This was a fusion of ethnic, religious, cultural and political identity with Judaism of Paul’s day – expressed in various ways among sects like the Pharisees, Essenes, Zealots, Sadducees etc. And in this, she argues, Jews were quite typical of other religious identities of the ancient world.

In Ephesians, there is not a contrast between the narrow, ethnocentric, legalistic Jewish identity as opposed to the abstract, neutral and broad Gentile identity. The disaster within Christian anti-Jewish rhetoric is where the ‘Jew’ “who represents the pride and arrogance that plague humanity.” The benefit of the NPP is that it has demonstrated that Jews of the first century were no more arrogant than humanity in general and can’t be used as a foil for the ‘humble’ Christian who accepts God’s grace.

The better way to see things is how Gentiles and Jews both have identities: ethnic, cultural, religious, political. Paul is rejecting Gentile idolatry, but also any Jewish claim that Torah obedience carries special weight and that it should be adopted by Gentiles. Cohick puts it this way:

Paul theologically shifts the doing of the (ritual and cultic) law from a universal mandate for God’s people to a sociological category representing a cultural display expressing Jewish heritage. The Jewish believers continue to practice their heritage but must refrain from insisting that gentile believers within the same community embrace Jewish cultural practices.

Reading Ephesians via a NPP lens, Cohick contends, rightly highlights how the ‘Gentile question’ is the driver behind the letter’s ecclesiology: there is a profound ‘recalibration’ going on about who now are the holy people of God. Gentiles have become recipients of the Spirit. Their inclusion is a sign of the universal ‘power of the cross to make all believers new.’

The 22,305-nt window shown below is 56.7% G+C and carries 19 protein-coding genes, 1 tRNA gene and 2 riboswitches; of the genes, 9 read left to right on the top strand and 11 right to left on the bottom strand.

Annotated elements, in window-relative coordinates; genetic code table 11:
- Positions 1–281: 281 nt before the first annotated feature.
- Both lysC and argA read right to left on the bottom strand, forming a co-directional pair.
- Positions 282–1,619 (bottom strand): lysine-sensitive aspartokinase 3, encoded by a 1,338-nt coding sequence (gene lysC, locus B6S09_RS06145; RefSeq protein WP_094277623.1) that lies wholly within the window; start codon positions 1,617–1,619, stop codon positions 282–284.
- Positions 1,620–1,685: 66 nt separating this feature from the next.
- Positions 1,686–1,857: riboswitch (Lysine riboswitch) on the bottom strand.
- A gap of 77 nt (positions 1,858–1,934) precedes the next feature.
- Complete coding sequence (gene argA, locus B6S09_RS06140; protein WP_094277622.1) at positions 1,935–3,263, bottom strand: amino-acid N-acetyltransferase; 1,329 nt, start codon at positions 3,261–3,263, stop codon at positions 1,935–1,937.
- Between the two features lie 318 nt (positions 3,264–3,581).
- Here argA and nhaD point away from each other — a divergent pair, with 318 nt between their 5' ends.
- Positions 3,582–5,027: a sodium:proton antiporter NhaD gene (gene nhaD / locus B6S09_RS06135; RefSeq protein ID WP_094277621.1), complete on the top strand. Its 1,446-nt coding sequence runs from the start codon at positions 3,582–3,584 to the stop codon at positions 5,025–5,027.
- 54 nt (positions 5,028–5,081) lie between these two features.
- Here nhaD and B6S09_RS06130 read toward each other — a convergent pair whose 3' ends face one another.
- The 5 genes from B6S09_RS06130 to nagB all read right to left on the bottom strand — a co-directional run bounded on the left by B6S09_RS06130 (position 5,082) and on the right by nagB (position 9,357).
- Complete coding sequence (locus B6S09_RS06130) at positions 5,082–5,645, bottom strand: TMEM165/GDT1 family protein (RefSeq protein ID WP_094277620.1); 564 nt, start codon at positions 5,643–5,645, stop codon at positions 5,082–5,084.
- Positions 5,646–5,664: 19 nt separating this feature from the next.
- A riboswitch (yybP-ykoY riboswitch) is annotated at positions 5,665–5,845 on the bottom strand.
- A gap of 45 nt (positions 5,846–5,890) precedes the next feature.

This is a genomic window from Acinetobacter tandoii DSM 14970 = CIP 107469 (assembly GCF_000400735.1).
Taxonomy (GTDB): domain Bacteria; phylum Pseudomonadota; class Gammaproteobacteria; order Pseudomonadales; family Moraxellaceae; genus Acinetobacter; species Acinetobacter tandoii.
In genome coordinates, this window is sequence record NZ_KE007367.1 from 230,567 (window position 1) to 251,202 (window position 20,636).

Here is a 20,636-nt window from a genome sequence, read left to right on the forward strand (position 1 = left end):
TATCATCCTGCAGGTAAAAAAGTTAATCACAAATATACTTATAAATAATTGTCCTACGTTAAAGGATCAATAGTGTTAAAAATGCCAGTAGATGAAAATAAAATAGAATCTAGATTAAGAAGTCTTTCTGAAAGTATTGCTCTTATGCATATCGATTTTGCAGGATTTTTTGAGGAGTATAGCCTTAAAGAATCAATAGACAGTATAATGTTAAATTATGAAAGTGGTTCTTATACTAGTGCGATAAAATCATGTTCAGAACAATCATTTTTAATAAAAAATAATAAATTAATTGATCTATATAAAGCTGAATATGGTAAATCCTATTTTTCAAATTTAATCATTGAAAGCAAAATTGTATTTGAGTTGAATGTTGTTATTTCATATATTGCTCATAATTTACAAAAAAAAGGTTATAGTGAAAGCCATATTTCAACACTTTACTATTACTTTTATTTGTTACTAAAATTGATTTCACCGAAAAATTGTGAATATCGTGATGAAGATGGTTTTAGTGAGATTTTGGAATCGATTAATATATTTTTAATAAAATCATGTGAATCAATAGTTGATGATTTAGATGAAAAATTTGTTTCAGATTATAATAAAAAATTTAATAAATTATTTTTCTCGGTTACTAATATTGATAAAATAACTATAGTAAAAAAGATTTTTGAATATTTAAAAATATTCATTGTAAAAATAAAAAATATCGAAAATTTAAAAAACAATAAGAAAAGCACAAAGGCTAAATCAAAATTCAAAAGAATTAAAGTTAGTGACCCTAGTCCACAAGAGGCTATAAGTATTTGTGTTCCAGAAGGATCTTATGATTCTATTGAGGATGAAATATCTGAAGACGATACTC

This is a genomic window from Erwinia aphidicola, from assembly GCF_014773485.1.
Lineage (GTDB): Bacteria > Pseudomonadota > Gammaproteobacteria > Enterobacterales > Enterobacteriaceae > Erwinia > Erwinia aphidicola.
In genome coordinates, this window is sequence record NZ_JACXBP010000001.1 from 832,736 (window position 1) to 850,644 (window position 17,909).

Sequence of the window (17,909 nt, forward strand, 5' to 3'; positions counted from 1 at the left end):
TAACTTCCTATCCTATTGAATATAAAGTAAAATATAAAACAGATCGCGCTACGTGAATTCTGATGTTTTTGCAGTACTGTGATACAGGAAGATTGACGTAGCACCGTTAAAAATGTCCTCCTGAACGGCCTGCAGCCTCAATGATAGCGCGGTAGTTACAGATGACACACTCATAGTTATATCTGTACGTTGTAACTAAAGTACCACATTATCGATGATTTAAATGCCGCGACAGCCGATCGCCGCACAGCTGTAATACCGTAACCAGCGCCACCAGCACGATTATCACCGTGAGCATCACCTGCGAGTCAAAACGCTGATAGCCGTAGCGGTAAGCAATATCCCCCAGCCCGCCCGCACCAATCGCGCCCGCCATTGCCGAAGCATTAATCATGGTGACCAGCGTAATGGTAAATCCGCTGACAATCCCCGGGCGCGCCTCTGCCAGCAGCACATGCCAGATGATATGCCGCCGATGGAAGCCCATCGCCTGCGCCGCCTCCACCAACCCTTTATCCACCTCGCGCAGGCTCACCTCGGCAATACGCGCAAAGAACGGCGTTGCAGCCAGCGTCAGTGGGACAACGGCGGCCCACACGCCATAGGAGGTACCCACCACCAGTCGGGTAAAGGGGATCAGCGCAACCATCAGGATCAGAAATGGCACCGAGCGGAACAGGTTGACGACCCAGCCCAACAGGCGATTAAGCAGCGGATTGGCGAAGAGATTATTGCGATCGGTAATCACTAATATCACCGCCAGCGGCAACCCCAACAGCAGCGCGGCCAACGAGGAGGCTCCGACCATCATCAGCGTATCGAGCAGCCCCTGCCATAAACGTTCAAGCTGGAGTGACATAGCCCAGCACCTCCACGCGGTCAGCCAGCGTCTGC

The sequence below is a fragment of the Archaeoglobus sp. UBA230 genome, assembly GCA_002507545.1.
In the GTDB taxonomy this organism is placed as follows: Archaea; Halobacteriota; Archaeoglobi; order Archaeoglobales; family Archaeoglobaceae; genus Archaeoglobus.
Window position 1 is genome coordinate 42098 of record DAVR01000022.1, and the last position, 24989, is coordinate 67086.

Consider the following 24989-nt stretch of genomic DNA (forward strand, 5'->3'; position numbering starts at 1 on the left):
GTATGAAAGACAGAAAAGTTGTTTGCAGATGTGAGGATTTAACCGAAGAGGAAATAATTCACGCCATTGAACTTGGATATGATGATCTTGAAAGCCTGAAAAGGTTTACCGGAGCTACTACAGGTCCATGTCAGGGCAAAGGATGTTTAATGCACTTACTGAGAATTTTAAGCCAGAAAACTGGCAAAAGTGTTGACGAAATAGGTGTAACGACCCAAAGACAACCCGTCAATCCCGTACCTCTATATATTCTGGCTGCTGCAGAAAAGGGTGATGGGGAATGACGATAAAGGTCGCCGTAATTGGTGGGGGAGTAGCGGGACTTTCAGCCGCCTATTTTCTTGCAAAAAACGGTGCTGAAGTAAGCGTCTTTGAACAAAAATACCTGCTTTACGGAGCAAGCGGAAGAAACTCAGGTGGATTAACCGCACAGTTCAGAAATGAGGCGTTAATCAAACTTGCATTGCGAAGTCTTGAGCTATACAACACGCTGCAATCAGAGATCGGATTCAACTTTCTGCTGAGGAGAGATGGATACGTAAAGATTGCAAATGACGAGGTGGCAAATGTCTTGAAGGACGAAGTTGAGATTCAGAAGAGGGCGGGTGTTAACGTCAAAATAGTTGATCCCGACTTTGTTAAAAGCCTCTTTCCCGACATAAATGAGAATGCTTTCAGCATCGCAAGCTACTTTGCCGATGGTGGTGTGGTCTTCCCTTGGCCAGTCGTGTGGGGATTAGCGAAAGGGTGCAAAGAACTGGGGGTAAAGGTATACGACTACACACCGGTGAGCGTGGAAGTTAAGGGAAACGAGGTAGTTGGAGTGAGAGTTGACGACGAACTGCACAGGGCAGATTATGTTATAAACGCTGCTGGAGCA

2:14 is a revolutionary statement in the ancient world – one new humanity, within one body, through the death of the Jewish Messiah (2:16). Both Jews and Gentiles are adopted into God’s family through faith in Christ (1:15) and both remain Jews and Gentiles. This new humanity foreshadows the inheritance to come in the new heavens and earth – a humanity of diversity and unity. The shocking and radical inclusion of the Gentiles is for Paul a deep mystery (3:6).

Until that eschatological new creation, the present age is ruled by powers and authorities opposed to the work of God (2:2)

The gospel challenges the spiritual rulers and principalities that keep their power in part because they separate and destroy; they “build” hatred between peoples rather than tear down dividing walls of hostility. The peace these rulers promote is pacification of the weak by the strong. This is not the peace of Christ, which brings together all members of his body in love.

The response is for God’s people to put on the armour of God – this is apocalyptic language and imagery, but the method of warfare is respect, generosity, forgiveness, faith and so on not aggressive, triumphalistic posturing.

Paul frames his injunctions to practice forgiveness with his conviction that spiritual evil forces rampage about the world, wreaking havoc and su!ering. Humans are victims of such powerful evil. Paul asks the community to put on their “new self” that is fitted for godly behavior that imitates God and walks as Christ walked (Eph. 5:1–2). This new humanity, Jew and gentile, one in Christ, by its very existence declares ultimate victory over sin and death, and life eternal in the new heavens and new earth for all who call upon the name of the Lord.